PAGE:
“Would you like to see the Banana Island?” Badawi asked after I had finished my tea, and he had done the dishes in the Nile.
Wondering what else he had in store for me, and where there could be an island with bananas in the Nile, I hesitated – by now it was 4 o’clock in the afternoon and it had been a long day – including a 3 hours visit to Karnak in 90 degree temperatures. I was ready to return to the hotel, but he said, “You must see, very nice”………..after a moment he added, “and very, very interesting, you see.” while pointing to the West Bank.
A few minutes later he tied our boat up to a small jetty. After going through high, wet grass and walking up some concrete stairs leading to an elevated part of the Nile’s Bank, there , on top of the stairs were rows and rows of banana plants. I was not tired anymore – I had never seen how bananas look in their natural habitat.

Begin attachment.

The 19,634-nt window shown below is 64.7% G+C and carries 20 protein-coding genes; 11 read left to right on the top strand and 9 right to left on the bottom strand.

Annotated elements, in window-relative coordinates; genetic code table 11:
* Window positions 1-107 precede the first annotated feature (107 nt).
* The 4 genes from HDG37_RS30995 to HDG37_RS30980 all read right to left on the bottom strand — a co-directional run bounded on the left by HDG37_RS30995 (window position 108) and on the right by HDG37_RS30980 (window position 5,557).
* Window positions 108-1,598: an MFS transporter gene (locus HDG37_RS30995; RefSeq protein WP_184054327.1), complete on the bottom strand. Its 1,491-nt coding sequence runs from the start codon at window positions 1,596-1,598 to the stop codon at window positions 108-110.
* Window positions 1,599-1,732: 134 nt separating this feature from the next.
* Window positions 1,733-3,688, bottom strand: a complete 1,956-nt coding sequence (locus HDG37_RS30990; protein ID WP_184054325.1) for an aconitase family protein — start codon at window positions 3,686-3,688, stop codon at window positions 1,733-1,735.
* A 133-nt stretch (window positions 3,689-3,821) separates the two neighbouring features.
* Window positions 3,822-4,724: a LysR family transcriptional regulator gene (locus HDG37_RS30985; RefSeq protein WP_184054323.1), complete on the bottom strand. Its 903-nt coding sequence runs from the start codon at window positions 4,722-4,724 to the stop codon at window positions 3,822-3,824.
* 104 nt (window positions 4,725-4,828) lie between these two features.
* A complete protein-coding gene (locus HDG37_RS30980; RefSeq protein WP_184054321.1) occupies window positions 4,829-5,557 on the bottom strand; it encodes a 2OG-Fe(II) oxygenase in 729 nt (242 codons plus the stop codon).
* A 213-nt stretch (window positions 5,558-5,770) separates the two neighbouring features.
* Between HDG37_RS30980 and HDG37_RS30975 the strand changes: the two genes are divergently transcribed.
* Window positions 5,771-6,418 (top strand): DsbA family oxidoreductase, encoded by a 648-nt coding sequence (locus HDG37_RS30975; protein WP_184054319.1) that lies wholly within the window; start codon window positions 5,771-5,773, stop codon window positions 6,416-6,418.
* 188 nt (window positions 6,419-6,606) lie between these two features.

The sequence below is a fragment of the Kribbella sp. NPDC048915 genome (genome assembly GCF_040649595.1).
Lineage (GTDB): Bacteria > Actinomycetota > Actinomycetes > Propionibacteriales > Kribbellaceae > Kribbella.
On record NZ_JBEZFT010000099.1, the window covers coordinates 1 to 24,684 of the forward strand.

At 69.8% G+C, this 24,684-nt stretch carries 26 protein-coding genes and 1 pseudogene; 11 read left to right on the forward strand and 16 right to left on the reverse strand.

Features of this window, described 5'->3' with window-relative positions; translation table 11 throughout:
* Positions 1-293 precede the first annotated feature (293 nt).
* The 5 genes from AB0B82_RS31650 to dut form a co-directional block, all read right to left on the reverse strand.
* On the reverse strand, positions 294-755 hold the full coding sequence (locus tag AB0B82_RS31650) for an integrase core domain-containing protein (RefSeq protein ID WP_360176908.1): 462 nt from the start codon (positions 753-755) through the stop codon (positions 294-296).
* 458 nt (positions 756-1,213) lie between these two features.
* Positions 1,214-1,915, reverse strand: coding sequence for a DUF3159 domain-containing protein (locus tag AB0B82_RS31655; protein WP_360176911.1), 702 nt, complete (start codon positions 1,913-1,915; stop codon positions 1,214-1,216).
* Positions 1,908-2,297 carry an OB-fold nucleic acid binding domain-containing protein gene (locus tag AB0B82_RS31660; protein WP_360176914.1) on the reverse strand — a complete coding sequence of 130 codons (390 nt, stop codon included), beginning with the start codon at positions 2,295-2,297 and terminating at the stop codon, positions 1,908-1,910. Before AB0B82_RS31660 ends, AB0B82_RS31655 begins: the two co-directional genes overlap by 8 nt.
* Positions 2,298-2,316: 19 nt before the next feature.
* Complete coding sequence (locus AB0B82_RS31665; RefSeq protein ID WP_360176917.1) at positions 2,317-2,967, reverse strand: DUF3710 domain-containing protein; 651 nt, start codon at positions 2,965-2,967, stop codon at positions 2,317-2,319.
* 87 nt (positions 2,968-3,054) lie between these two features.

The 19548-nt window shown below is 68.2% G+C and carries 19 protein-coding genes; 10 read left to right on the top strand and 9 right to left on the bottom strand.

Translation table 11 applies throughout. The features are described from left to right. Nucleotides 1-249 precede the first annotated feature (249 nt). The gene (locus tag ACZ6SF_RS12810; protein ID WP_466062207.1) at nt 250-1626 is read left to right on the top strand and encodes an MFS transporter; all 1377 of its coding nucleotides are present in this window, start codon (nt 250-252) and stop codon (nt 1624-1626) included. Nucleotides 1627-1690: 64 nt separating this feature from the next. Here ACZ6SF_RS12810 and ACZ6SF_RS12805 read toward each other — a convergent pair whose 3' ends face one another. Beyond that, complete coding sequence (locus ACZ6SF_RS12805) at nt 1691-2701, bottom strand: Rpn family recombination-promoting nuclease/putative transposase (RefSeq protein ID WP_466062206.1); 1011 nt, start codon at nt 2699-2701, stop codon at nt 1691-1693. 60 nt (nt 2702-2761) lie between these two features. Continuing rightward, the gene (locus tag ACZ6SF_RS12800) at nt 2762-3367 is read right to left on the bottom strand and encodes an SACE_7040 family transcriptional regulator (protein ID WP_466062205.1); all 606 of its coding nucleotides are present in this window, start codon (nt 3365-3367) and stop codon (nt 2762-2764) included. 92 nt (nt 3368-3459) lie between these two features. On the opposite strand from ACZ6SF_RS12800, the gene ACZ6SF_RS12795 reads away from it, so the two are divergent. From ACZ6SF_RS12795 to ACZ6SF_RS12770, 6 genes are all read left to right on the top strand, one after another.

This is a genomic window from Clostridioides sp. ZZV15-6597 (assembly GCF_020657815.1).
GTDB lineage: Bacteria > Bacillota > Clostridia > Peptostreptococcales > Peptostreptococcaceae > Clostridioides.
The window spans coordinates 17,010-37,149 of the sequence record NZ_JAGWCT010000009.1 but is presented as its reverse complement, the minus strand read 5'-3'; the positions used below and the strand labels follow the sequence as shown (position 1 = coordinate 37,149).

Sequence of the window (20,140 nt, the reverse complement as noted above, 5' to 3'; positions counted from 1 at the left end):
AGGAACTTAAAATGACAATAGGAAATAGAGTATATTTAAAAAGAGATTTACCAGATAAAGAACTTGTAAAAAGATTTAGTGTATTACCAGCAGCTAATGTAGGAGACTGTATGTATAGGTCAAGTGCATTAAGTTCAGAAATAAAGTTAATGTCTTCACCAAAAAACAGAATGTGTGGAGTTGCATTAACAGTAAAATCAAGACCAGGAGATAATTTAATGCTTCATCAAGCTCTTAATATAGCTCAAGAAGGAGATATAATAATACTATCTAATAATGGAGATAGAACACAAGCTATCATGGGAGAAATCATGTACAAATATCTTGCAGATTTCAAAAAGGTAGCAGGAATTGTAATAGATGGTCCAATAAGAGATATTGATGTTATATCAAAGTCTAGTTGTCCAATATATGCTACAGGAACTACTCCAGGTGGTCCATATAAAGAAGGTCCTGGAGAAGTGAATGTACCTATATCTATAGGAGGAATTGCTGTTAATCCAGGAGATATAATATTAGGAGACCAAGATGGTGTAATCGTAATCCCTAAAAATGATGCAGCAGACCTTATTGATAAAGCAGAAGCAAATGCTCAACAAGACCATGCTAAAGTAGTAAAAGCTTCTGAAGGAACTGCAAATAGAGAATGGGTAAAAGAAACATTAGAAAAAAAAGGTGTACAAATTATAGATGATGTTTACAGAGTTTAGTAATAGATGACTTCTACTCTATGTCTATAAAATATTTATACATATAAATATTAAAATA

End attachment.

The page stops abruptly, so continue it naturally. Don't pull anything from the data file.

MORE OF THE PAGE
Badawi explained that they are not trees, but plants. They can grow to a height of up 20 feet, and their leaves can grow to be 9 feet long and 2 feet wide. The clusters of bananas, hanging on top of the plant, start out as flowers.
Banana Island was a river island, but a few years ago the space between the main land and river was filled in – now it is part of the West Bank, but still called Island, and it still feels like one; peaceful and remote – just banana plants, sunshine, and stillness.
When we walked back to the boat, Badawi handed me a cluster of bananas. They were ripe and sweet, not to be compared with their supermarket cousins.
And as he had said, ……”very, very interesting, you see?” – I was grateful that I had come and seen.
More from Egypt soon
Veri nice agrokalchar devhalapment